‘Bheeshma’ movie review: A reasonably fun outing from Nithiin and Rashmika Mandanna

Director Venky Kudumula sidesteps the pitfalls of age-old tropes with a dash of humour

February 21, 2020 03:23 pm | Updated 03:38 pm IST

Rashmika and Nithiin in a scene from the film

Rashmika and Nithiin in a scene from the film

Showing the plight of farmers and how a good-hearted hero saves them and their land is an overused trope in mainstream cinema. But imagine looking at it in the context of a hero who you can’t take too seriously. Wherever he is, there’s bound to be trouble. If at all there’s something the hero is seriously working at, it’s in trying to change his singleton status.

Director Venky Kudumula places such a character in the centre of a farming war. The result is a partly farcical comedy that’s at times deliberately frustrating and at other times, lends itself to laugh aloud segments.

There are two Bheeshmas in the film — Nithiin and veteran Kannada actor Anant Nag. The former thinks his name is the reason behind his jinx in romance and his desperation shows whenever he spots an attractive woman. The latter is sworn to bachelorhood and helms Bheeshma Organics, a company through which he encourages natural farming that’s beneficial for both the soil and people.

It’s anyone’s guess that destiny will bring the two Bheeshmas together and the farmers will be in safe hands. But to begin with, the two Bheeshmas seem like two ends of a spectrum. The young bachelor is an irritant not only to women, but also to men. Ask Vennela Kishore. It’s a hilarious track all through the film where Nithiin’s actions spell doom for Kishore, who is a gold medal winning post graduate in agriculture but is reduced to being a chauffeur.

Bheeshma comes at a time when Nithiin, who has often been questioned about his single status, is finally getting hitched. On screen, he does a good job of letting his character’s frustrations show. It feels so apt when Kishore calls him a ‘despo’ at one point. Nithiin’s character is unlucky in love but immensely lucky otherwise; big things just happen to him as a result of being at the right place at the right time.

The comedy woven around him ranges from lines that look like they’ve been picked from banal WhatsApp forwards (Raghubabu and Kishore shut their ears in a scene where Nithiin reels off rhyming lines, soon after an action scene) to some comedy-of-errors, especially the one involving Nithiin and police officer Sampath Raj.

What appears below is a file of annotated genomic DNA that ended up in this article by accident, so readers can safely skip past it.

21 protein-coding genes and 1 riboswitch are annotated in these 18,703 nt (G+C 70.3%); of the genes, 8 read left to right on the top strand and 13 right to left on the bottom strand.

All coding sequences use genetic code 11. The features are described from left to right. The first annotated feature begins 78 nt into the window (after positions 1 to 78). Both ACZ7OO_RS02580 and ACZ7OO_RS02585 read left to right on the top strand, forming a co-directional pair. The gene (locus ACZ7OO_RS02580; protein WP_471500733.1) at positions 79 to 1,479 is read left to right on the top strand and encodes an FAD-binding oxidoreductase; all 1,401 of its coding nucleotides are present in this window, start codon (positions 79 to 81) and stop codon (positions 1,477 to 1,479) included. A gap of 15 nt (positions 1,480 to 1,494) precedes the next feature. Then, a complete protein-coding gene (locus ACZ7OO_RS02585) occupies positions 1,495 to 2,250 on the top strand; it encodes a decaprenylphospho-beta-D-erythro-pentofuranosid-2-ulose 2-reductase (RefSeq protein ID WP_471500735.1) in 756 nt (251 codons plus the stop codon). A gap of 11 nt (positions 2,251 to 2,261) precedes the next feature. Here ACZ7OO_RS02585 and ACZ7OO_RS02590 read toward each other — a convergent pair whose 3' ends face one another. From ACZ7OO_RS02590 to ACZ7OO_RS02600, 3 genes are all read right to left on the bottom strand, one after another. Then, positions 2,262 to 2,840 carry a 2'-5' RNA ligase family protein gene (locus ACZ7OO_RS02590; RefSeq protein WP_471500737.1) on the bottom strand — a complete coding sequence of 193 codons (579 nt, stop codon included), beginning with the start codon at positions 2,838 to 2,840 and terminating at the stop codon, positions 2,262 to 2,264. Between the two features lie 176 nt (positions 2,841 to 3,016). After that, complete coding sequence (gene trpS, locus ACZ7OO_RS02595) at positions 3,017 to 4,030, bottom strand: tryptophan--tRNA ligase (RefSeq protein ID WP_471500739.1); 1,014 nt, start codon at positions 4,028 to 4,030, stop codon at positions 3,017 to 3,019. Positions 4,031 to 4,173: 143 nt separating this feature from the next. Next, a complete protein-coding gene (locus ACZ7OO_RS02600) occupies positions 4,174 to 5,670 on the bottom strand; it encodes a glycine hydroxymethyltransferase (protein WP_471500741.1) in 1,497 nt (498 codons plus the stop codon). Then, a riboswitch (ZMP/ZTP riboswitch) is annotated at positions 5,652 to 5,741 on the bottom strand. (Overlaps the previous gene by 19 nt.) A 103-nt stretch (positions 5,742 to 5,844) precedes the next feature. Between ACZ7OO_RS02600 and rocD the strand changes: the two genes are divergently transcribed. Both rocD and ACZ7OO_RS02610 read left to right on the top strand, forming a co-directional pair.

Other than Anant Nag and his arch rival Raghavan (Jisshu Sengupta), who wants to implement a new method of exploitative chemical farming, no other character demands to be taken seriously. There are fun situations involving almost every supporting character, including Sampath Raj who is introduced as the fierce cop. The portion where Nithiin confronts his parents following a big pre-interval development is hilarious.

Rashmika Mandanna as Chaitra gets a role that requires her to be a little more than cute and charming. Her character gets better as it progresses. She does a fine job of portraying the naivete required of her in some portions and then looks every bit the young woman who’s sure of what she wants.

Venky Kudumula ties up the different threads to the story well. Even a regular hero introduction scene has its relevance in the story, as revealed later. Casting Anant Nag and Jisshu Sengupta for those pivotal parts, which the two actors perform earnestly, also work in favour of the film.

Bheeshma is not the smartest film around but is reasonably entertaining. Like the hero says, “haasam” — not awesome but there’s haasyam (humour), even if not all of it is politically correct.

Top News Today

Sign in to unlock member-only benefits!
  • Access 10 free stories every month
  • Save stories to read later
  • Access to comment on every story
  • Sign-up/manage your newsletter subscriptions with a single click
  • Get notified by email for early access to discounts & offers on our products
Sign in


Comments have to be in English, and in full sentences. They cannot be abusive or personal. Please abide by our community guidelines for posting your comments.

We have migrated to a new commenting platform. If you are already a registered user of The Hindu and logged in, you may continue to engage with our articles. If you do not have an account please register and login to post comments. Users can access their older comments by logging into their accounts on Vuukle.